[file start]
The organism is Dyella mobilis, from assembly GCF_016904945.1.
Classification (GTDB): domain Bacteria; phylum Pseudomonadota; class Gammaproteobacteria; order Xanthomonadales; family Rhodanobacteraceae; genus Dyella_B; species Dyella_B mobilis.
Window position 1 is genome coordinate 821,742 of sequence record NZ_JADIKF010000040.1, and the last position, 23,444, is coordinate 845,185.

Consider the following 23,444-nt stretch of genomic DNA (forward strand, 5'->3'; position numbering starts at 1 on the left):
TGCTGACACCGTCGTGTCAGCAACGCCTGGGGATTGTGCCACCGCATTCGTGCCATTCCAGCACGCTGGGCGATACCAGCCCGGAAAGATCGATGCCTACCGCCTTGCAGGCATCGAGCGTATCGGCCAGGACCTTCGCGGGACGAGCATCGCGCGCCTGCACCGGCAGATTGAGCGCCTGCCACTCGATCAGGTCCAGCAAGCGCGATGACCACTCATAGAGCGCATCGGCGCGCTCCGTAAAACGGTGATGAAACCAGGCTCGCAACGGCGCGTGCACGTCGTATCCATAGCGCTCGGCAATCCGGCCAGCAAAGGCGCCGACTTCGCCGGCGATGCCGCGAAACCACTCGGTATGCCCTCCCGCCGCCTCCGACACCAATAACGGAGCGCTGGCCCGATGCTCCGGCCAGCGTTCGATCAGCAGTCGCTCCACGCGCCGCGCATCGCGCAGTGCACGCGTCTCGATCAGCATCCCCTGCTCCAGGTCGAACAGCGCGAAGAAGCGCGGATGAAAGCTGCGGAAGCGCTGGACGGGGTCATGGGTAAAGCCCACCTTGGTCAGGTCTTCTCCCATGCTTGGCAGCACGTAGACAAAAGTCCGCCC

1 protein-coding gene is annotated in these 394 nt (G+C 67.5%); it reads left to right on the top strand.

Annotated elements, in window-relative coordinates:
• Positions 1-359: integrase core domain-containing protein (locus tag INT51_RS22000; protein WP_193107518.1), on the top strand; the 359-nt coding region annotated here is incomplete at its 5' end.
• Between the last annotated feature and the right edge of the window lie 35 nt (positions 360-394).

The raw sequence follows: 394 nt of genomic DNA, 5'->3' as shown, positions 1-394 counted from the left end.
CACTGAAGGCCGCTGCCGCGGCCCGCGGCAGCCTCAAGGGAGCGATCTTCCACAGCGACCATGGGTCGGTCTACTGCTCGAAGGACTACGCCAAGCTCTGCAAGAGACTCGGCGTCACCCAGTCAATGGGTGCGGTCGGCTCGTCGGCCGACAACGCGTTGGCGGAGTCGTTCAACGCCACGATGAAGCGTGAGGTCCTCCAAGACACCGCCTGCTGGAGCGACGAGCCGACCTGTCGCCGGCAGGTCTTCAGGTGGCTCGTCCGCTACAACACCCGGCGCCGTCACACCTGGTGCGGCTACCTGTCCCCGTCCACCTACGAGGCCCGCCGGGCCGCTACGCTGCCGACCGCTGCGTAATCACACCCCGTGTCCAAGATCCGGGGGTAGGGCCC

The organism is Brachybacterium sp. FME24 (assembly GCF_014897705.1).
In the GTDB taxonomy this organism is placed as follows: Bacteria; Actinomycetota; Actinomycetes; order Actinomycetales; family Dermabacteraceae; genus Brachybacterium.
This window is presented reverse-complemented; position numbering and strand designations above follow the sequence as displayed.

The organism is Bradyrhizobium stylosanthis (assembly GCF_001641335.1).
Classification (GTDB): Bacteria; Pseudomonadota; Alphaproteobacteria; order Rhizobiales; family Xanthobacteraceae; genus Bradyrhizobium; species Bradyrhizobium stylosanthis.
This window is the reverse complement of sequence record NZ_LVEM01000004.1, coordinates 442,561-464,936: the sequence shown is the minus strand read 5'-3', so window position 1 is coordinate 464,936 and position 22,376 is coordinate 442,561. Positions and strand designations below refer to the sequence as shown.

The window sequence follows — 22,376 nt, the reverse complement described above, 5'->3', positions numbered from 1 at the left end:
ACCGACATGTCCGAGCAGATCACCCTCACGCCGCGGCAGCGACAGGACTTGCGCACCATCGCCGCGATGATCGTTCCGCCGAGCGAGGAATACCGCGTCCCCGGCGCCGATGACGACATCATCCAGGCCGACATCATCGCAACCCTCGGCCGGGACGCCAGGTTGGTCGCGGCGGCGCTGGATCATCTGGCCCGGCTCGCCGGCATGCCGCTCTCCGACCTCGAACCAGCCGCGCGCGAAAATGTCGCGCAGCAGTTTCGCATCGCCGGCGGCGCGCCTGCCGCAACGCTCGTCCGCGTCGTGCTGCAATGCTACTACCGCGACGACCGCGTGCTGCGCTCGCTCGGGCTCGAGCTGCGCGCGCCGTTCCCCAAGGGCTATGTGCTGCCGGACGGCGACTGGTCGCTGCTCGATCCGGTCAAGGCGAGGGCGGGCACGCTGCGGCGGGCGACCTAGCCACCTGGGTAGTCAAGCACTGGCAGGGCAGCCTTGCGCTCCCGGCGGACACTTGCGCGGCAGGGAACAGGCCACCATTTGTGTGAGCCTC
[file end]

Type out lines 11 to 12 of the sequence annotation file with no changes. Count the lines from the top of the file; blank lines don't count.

CACTGAAGGCCGCTGCCGCGGCCCGCGGCAGCCTCAAGGGAGCGATCTTCCACAGCGACCATGGGTCGGTCTACTGCTCGAAGGACTACGCCAAGCTCTGCAAGAGACTCGGCGTCACCCAGTCAATGGGTGCGGTCGGCTCGTCGGCCGACAACGCGTTGGCGGAGTCGTTCAACGCCACGATGAAGCGTGAGGTCCTCCAAGACACCGCCTGCTGGAGCGACGAGCCGACCTGTCGCCGGCAGGTCTTCAGGTGGCTCGTCCGCTACAACACCCGGCGCCGTCACACCTGGTGCGGCTACCTGTCCCCGTCCACCTACGAGGCCCGCCGGGCCGCTACGCTGCCGACCGCTGCGTAATCACACCCCGTGTCCAAGATCCGGGGGTAGGGCCC

The organism is Brachybacterium sp. FME24 (assembly GCF_014897705.1).